Untold Arizona: Coyotas — The Sonoran Pastry That Crosses Borders

By Murphy Woodhouse, Matthew Casey
Published: Thursday, April 4, 2019 - 7:50am
Updated: Friday, April 5, 2019 - 10:58am

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Sonoran Coyotas
Murphy Woodhouse/KJZZ
Cook Zulma Encinas removes excess dough from a batch of coyotas.

Getting Doña Coyo coyotas fresh on the weekend sometimes means standing in line.

“Three hours of waiting, and if they run out, you’re not going to get them until the next day,” said Gabriela Cuen, a Sonoran native visiting from her home in California. “Today we got lucky.”

On a recent weekend, they were walking back to their car in Hermosillo’s Villa de Seris neighborhood in less than ten minutes, with four warm packs. One of them is going back with her to California.

“They are so delicious, and it’s nostalgia. You want a piece of where you’re from wherever you live,” she said, adding that she’ll also send a pack to Tennessee where her son lives so he can keep enjoying his Sonoran roots.

Coyotas Doña Coyo is the first of a string of coyota bakeries in Villa de Seris. Sweet and savory smells drift into the street from historic, one-story adobe structures.

Sonoran Coyotas
Murphy Woodhouse/KJZZ
Coyotas Doña Maria was the first to bake the thin, flaky pastries on a commercial scale in the 1950s.

Where It All Started

A quarter mile south is Coyotas Doña Maria, where the signature Sonoran pastries were first baked on a commercial scale in the 1950s.

Work begins early there, around 3 a.m., if not even earlier, according to cook Zulma Encinas.

Wielding a small rolling pin, Encinas is flattening out the dough for mini-coyotas. This batch will be filled with a mixture of cajeta, a caramel made from cow’s milk, and shredded coconut.

Encinas makes around 1,500 mini coyotas a day.

“Almost all of my family has worked here, and it’s a nice story,” she said. “My grandmother became a widow, and started looking for work to support her seven children. It turned out that Doña Maria needed a cook to feed the workers, and she started cooking there.”

The Doña Maria is Doña Maria Ochoa Gonzalez, the founder of the coyota bakery. Encinas’ aunts and mothers eventually learned how to make coyotas, a tradition that she eventually picked up herself.

“We feel — I feel very proud to be a part of this business,” Encinas said.

And Ana Catalina Moreno Ochoa, one of the founder’s seven daughters, is proud of the business her mother built from the ground up.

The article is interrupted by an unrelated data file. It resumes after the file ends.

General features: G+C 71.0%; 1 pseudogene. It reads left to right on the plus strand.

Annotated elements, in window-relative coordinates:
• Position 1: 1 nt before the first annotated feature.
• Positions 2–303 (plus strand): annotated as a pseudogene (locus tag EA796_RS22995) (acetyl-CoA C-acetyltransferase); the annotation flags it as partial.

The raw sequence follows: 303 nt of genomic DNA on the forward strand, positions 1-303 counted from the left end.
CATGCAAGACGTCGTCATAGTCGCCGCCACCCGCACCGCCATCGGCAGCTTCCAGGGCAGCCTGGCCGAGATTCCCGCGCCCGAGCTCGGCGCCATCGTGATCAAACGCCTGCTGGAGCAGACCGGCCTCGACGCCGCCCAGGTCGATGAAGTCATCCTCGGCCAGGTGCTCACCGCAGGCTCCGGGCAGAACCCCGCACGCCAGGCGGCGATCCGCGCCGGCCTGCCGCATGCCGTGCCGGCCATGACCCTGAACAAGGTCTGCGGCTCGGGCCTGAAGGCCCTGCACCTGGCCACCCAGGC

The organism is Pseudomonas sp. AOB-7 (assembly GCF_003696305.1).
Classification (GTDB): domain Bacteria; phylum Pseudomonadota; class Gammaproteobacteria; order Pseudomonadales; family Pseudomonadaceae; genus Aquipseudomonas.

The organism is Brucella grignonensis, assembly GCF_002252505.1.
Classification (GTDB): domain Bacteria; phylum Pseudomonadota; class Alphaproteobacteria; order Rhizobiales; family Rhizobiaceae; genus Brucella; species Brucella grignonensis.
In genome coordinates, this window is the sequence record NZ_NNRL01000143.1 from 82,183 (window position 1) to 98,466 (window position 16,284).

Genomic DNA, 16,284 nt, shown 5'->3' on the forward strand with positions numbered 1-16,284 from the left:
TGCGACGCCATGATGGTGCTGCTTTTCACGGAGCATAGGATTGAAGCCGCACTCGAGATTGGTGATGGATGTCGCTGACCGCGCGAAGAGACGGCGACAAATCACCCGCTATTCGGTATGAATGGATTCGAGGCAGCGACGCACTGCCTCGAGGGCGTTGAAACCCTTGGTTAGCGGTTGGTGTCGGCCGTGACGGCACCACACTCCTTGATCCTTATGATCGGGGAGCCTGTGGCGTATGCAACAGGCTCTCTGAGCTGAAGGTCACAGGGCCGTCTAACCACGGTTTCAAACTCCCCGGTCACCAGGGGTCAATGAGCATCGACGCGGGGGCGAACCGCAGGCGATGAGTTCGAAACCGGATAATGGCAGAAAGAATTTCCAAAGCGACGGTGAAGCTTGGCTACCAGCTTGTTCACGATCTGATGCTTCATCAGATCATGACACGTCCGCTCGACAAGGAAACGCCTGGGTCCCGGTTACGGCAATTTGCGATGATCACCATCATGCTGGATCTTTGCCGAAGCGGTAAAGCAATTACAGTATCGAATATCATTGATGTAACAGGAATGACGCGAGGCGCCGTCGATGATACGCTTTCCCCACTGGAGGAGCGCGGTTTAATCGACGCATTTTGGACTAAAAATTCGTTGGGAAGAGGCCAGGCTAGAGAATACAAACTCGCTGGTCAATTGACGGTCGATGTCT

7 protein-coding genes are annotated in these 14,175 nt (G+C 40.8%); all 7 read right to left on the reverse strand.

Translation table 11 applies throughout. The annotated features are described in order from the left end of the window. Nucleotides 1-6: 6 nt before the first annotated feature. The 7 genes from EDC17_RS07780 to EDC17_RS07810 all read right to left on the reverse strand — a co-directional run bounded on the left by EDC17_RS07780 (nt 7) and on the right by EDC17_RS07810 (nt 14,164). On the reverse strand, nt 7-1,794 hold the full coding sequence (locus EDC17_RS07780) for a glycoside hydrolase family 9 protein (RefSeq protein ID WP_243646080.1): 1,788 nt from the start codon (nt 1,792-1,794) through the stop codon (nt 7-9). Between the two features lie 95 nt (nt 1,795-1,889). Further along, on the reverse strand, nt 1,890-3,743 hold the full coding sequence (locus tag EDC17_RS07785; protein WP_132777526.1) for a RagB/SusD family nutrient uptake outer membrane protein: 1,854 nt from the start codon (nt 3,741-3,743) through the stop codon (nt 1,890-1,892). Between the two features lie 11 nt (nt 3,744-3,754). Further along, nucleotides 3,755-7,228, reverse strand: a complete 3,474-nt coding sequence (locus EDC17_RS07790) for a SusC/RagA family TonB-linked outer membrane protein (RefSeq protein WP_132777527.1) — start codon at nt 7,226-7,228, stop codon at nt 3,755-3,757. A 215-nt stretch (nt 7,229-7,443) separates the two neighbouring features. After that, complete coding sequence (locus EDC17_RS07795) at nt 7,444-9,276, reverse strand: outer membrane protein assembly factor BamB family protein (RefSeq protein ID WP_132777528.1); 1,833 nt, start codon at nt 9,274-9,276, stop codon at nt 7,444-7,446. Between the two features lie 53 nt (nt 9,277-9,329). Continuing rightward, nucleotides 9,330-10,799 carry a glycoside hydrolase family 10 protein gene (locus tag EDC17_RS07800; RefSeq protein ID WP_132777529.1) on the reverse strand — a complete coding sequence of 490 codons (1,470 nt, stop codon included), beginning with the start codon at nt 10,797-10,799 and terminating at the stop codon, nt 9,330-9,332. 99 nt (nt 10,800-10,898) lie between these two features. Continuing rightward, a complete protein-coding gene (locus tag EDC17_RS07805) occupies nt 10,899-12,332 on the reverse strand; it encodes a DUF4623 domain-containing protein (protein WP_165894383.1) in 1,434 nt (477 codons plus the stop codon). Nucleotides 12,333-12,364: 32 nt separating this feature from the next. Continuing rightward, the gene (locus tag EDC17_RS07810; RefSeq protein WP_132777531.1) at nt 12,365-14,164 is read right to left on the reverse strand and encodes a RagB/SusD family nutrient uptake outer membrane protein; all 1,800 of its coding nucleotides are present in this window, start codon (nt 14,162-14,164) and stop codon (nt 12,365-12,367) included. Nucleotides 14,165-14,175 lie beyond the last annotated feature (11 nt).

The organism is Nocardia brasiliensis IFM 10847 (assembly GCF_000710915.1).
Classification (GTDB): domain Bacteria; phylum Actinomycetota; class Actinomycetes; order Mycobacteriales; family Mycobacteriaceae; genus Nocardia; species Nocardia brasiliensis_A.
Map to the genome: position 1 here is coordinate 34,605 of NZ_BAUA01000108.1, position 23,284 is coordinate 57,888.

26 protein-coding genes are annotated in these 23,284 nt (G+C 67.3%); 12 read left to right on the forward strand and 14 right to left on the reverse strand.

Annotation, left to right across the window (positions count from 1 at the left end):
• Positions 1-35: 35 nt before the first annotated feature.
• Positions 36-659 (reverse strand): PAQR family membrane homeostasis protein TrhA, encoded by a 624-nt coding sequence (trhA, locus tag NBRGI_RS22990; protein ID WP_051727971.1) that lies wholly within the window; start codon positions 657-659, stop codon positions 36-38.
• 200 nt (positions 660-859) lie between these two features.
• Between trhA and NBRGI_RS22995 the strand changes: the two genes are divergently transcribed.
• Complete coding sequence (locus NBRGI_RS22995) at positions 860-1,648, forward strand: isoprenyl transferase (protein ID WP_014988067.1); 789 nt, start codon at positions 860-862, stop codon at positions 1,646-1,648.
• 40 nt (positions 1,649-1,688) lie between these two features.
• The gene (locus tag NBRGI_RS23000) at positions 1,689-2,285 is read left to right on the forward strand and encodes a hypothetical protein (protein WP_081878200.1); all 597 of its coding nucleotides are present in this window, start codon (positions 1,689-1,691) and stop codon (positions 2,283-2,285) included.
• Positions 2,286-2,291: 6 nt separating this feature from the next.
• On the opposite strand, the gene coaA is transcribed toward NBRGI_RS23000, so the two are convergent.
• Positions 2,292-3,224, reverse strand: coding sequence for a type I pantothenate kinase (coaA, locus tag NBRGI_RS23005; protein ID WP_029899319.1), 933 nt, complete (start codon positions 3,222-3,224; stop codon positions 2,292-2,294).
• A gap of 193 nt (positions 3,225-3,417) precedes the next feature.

“My mother started in 1954, and at first was just making [coyotas] for the family,” she said.

Sonoran Coyotas
Murphy Woodhouse/KJZZ
Bags of finished coyotas wait for customers at Doña Maria's bakery.

As the pastry’s reputation grew, her cousin Alfonso Durazo, owner of the well-known Hermosillo restaurant Xochimilco, asked her to provide them as a dessert. Soon the restaurant’s customers came to Doña Maria looking for more, helping the business grow even faster.

Other coyota bakeries sprung up in the area, but Doña Maria had an edge.

“Everyone’s got their recipe,” she said. “My mother has the original recipe.”

It came from a family friend named Agustina de Araiza.

The company experimented with exporting to the United States in the 2000s, but ultimately gave up because the fragile pastries don’t endure the journey well. They also taste best just out of the oven, not after days sealed in plastic wrappers. Dona Maria has never considered setting up a bakery in Arizona.

Many customers, like Cuen, simply buy dozens while visiting Hermosillo and take them back to their new homes across the United States. But there is some coyota baking going on north of the border.

Sonoran Coyotas
Matthew Casey/KJZZ
Minerva Orduño Rincon puts the finishing touches on a fresh batch of coyotas at her home in Tempe.

Coyotas In Arizona

Minerva Orduño Rincon flips a switch and a food mixer starts her next batch of coyotas. The lard and flour start to form a dough.

To this dough, the architect-turned-line cook will add a syrup of water and the key element of her coyota recipe: piloncillo, unfiltered sugar with the molasses still in it.

“To me, it’s like that piloncillo scent is just such a strong memory,” she said.

Piloncillo doesn’t just go in the dough. Orduño Rincon also grates it for coyota’s filling. She took cooking classes after leaving architecture, worked in big kitchens and started a business that sold the pastries. It’s evolved into her teaching how to cook Mexican food.

“To me, coyotas from Dona Maria are authentic because that’s what I grew up with,” she said.

Orduño Rincon rolls balls of dough into round flat circles and lays them on a baking pan. Piloncillo filling goes on top, then another flattened circle of dough. Holes are poked so the Coyotas can vent while they bake.

As the pastries cook, they produce a delicious smell. One that takes Orduño Rincon back to her childhood -- when she and her sister walked with their mother through the part of Hermosillo where Coyotas were born.

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